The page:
Karen Munro first heard about the Washington Wildlife and Recreation Program decades ago while she was listening to the radio on her way to work in Olympia.
“I knew Governor Dan Evans and Lowry personally and admired both of them,” she said. “I heard that there was a new program that would set aside lands for parks and thought that was so important.”
Karen then served on the Coalition’s board for more than a decade, working as a passionate defender of trail and wildlife habitat funding. Her interest in trails started as a child when she spent her summers in parks, at the beach with her family, and at Bridle Trails State Park with her best friend and their horses.
“I recently went back there and it was so enjoyable to ride over those same trails,” Karen said. “I’m so glad the state still preserves that wonderful park.”
Her passion for the outdoors was solidified when she participated in the very first Earth Day while she was working in Washington DC in the Nixon White House. She picked up trash along the Potomac River and thought about the value of protecting the outdoors to keep our air and water clean while preserving access for everyone.
Karen has continued to be an advocate for outdoor access even after her years on the Coalition’s board. She is currently involved with the Washington Racewalking Club that encourages seniors to get outside, exercise and compete in a friendly environment.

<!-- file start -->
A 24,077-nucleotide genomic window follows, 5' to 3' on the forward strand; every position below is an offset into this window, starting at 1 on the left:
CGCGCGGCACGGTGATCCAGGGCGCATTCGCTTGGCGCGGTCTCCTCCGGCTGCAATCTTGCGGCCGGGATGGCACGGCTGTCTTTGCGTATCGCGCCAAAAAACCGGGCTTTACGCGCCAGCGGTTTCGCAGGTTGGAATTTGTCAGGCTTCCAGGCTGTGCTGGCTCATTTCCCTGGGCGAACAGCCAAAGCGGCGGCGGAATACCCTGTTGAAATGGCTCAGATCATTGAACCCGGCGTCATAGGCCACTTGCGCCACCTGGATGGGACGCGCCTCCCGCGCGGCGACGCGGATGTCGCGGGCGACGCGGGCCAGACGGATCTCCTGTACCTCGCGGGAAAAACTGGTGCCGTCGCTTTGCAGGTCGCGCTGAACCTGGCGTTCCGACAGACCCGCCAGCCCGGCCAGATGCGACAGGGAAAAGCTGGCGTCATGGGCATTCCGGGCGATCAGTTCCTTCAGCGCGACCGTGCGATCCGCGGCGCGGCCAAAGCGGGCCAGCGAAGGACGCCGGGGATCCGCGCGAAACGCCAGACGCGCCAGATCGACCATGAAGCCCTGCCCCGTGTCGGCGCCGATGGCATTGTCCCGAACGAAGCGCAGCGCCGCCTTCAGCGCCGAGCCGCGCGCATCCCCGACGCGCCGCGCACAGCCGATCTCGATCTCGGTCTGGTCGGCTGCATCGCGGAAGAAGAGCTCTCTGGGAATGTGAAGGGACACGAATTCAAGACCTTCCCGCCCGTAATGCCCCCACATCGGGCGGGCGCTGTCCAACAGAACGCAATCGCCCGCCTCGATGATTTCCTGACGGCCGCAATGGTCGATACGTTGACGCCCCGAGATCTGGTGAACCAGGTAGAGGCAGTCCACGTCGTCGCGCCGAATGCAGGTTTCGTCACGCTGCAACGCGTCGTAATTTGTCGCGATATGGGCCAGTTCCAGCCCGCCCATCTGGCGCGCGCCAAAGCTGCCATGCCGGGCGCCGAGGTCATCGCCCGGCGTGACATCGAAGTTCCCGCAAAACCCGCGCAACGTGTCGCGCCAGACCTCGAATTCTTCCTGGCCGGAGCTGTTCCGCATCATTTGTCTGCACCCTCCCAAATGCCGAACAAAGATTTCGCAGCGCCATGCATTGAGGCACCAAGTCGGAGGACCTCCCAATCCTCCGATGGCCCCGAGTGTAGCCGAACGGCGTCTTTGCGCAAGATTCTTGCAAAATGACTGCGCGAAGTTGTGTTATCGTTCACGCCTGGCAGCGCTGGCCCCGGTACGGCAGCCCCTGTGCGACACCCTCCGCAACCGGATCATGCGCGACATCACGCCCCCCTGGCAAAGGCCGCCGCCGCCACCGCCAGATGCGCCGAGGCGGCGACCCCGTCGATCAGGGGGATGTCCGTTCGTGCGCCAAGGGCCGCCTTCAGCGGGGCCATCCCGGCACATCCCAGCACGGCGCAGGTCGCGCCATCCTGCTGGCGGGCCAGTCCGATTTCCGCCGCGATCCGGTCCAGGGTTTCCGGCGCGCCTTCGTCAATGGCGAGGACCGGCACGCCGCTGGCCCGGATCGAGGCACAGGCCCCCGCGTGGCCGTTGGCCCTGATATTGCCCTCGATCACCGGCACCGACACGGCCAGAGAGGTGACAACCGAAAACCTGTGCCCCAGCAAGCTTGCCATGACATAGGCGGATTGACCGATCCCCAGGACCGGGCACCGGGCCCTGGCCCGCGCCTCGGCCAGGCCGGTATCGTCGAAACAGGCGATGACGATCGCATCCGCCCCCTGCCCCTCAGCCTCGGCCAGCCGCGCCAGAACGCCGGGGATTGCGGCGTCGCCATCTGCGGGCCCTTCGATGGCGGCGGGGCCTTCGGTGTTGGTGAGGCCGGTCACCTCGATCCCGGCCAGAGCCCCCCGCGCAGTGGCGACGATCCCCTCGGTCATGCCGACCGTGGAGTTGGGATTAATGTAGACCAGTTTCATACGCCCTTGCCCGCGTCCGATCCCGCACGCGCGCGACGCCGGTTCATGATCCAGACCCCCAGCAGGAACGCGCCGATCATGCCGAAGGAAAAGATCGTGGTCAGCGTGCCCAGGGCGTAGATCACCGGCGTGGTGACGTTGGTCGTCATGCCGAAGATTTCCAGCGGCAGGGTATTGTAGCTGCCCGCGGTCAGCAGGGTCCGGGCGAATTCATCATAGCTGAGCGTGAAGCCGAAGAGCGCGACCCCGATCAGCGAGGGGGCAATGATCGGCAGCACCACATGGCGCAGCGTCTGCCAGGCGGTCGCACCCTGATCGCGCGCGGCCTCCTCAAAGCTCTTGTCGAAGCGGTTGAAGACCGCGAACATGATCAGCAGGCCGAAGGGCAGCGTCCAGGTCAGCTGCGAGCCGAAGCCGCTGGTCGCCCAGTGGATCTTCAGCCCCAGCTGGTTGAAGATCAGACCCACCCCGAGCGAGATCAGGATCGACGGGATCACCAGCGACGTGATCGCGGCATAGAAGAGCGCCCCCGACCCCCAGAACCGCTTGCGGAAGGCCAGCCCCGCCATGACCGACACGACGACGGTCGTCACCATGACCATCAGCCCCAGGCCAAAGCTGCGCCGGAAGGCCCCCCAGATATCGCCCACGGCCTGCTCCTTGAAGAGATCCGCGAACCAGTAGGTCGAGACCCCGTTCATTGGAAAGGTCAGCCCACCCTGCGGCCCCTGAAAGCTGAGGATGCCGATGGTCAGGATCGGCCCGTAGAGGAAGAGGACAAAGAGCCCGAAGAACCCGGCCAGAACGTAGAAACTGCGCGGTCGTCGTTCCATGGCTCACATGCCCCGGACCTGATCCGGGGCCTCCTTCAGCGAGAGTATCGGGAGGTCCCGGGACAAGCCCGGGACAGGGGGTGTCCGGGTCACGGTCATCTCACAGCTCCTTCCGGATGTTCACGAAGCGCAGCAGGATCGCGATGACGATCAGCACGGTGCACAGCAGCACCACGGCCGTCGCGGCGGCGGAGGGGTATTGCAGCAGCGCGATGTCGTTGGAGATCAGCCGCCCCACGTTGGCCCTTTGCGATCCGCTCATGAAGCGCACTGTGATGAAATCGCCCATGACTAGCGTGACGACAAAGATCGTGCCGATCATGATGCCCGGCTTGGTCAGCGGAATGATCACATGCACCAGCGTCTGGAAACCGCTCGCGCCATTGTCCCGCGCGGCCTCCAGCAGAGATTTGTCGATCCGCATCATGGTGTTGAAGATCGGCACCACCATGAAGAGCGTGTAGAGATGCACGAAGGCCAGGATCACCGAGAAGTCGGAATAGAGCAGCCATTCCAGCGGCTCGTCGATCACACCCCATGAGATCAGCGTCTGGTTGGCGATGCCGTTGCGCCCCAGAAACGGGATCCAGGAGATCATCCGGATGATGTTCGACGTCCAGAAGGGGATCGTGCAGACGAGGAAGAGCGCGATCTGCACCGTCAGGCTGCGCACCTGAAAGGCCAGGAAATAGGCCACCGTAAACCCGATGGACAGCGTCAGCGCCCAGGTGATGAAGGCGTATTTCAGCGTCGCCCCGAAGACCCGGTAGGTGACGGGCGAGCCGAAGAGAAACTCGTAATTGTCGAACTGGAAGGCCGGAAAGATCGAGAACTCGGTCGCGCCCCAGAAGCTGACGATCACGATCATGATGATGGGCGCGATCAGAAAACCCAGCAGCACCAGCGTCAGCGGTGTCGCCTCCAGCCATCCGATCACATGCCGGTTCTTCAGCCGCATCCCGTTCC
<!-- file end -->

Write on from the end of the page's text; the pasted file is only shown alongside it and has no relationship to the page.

“It’s so important that people of all ages have access to outdoor recreation,” she says. “Kids need soccer and ballfields, cyclists need trails, and seniors [like those in my racewalking group] need to have facilities to walk, practice and compete.”
This diversity of recreation programs is what Karen thinks has allowed the Coalition to be successful for 24 years.
“The Coalition represents a huge success story that should be modeled in other parts of government and society because different groups come together to save the lands for future generations to create recreation opportunities and natural areas where animals can thrive and people can enjoy,” Karen said. “Groups like the Audubon Society and hunters and fishers all work together toward doing something good for the public, even if their interests might be different.”
Karen and her fiancé plan to enjoy the summer on the many trails on Bainbridge Island and by visiting the San Juans. She recommends visiting Lime Kiln Point, a WWRP funded projects where park visitors can view whales without having to even step into a boat.
To anyone thinking about joining the Coalition, Karen says: “It’s very important to support a group that has done so much already to support our state because there is still has so much work to do. We need to put more resources behind preserving lands for ourselves and future generations to enjoy.”
Photo courtesy of Karen Munro.